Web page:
Elizabeth Buckle discusses the interoperability questions healthcare organizations should ask before choosing a new EHR for 2019. Recently, Deloitte surveyed 624 primary care and specialty physicians on their attitudes toward EHRs and found that interoperability is their top concern with 62 percent of those surveyed saying they’d like their current system to be more interoperable.
Elizabeth Buckle currently serves as manager of interoperability solutions, product management at Greenway Health, a leading health information technology and services provider. In addition to being a subject matter expert for interoperability solutions in product management, Elizabeth has been a project coordinator and product analyst for interoperability. She also is a co-chair of the Deployment & Utilization Committee at CommonWell Health Alliance.
Neal Howard: Hello and welcome to the program. I’m your host Neal Howard here on Health Professional Radio, glad that you could join us today. Our guest today is Elizabeth Buckle, she’s manager of Interoperability Solutions product management at Greenway Health and she’s joining us here on the program today to talk about Interoperability and some of the questions that healthcare organizations should be asking before they choose a new EHR for the coming year. Welcome to the program Elizabeth, thank you for joining us today.
Elizabeth Buckle: Hi, thank you for having me.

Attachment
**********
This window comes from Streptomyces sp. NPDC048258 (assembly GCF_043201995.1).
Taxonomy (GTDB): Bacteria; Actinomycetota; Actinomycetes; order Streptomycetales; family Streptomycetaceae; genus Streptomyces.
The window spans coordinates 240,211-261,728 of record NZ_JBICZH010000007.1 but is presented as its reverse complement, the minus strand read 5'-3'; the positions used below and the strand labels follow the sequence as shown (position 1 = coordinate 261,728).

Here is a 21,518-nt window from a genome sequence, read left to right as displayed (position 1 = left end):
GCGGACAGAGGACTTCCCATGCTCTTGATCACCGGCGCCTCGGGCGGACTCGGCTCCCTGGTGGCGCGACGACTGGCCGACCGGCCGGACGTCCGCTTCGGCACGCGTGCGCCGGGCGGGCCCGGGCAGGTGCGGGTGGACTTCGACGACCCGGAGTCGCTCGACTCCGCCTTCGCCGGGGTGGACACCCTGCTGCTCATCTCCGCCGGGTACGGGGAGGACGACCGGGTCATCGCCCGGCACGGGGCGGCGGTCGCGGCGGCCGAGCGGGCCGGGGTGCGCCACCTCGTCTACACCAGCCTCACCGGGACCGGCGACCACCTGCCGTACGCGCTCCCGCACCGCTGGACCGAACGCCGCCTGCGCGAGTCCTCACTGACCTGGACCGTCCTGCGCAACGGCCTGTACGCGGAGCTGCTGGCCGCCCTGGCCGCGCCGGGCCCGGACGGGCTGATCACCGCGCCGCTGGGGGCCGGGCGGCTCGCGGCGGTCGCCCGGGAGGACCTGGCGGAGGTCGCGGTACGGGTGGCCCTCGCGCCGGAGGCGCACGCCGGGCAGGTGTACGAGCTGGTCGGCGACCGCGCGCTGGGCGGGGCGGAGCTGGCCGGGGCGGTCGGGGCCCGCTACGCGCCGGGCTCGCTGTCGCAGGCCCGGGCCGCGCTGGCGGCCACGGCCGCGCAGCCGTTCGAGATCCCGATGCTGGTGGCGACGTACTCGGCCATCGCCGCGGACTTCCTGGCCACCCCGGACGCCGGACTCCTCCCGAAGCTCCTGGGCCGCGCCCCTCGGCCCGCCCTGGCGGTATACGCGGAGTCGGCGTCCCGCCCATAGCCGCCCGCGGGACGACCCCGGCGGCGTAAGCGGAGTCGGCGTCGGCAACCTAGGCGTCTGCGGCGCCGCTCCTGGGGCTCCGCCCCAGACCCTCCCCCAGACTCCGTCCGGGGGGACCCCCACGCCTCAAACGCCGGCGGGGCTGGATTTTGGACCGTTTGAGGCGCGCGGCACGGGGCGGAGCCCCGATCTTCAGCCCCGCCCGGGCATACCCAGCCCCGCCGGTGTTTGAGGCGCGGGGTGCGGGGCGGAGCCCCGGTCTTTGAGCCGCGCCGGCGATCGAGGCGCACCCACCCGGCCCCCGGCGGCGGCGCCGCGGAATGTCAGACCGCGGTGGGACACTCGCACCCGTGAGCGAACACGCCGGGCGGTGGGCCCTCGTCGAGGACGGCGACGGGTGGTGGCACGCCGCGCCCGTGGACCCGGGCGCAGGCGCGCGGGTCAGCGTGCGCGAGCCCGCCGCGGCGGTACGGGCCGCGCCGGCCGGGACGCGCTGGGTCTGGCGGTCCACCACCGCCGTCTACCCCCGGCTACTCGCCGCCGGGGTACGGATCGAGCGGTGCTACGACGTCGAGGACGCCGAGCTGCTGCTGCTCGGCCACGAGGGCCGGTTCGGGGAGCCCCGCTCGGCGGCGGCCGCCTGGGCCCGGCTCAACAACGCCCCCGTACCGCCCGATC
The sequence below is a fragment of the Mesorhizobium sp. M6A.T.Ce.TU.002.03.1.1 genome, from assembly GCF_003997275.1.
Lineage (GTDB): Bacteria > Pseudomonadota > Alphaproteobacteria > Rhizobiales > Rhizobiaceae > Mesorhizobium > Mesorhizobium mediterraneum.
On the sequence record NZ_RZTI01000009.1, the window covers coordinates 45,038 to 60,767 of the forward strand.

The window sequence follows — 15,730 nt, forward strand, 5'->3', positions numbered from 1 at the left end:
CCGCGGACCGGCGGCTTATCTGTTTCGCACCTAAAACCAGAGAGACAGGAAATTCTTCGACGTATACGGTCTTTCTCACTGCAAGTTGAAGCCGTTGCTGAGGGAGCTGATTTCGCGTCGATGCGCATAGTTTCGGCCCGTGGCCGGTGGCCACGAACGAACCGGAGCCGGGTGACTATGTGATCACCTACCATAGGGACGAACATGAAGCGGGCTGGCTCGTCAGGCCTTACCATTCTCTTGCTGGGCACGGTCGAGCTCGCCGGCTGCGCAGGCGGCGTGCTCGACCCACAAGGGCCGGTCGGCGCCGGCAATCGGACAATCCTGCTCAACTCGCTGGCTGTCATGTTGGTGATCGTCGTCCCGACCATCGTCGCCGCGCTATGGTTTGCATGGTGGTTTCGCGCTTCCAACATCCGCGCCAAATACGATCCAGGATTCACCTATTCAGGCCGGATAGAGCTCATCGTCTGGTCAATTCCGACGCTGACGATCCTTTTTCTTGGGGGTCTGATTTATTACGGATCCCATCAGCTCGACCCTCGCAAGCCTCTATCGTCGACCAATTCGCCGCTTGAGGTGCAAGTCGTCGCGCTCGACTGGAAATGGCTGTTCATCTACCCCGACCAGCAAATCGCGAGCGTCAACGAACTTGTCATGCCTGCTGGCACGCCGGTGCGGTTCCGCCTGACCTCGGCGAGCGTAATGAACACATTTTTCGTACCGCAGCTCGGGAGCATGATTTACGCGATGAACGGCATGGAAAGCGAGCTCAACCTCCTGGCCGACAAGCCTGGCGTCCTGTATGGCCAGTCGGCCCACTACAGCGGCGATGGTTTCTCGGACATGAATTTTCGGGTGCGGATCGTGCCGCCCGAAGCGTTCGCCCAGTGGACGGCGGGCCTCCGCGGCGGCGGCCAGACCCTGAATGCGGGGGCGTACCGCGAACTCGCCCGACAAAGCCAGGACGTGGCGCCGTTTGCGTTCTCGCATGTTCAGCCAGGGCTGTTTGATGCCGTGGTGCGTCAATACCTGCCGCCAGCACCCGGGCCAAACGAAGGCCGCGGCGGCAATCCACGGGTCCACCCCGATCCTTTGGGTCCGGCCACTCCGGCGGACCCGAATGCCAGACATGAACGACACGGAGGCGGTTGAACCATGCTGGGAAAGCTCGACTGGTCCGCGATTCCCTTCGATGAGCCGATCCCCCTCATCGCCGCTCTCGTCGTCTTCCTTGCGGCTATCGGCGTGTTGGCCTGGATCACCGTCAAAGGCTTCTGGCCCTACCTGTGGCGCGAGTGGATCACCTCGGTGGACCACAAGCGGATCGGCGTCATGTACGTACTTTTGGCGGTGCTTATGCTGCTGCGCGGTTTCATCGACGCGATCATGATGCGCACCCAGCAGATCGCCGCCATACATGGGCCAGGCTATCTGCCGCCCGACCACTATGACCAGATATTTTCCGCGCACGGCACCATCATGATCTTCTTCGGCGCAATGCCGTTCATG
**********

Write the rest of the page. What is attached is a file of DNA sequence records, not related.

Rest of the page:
Neal: Well first of all, interoperability – what is interoperability and what does it mean specifically to healthcare organizations?
Elizabeth: Sure. So interoperability is the ability to easily and effectively share data that is important for each individual care episode for a patient. So this means that effective interoperability isn’t just sending anything and everything under the sun, but really making sure that providers are able to send and receive exactly what is needed to make informed decisions about their patient’s care and to be able to do so within their workflow.
Neal: So are we talking about a human that actually sifts through each individual request for information or do you have a platform that can determine what is needed and what is not in each individual request?
Elizabeth: Sure. So it definitely depends on the use case or situation, but really what we’re trying to get at here is the ability to have certain configurations and settings to take that manual step out of the process and really say “in this particular scenario, this is the most important data that needs to be exchanged.”
Neal: So when it comes to I guess managing that interoperability, do you go in and manually babysit these organizations until they’re up to speed and all of their current systems are working seamlessly with whichever system you decide to implement? Is that how it works or is there something else going on?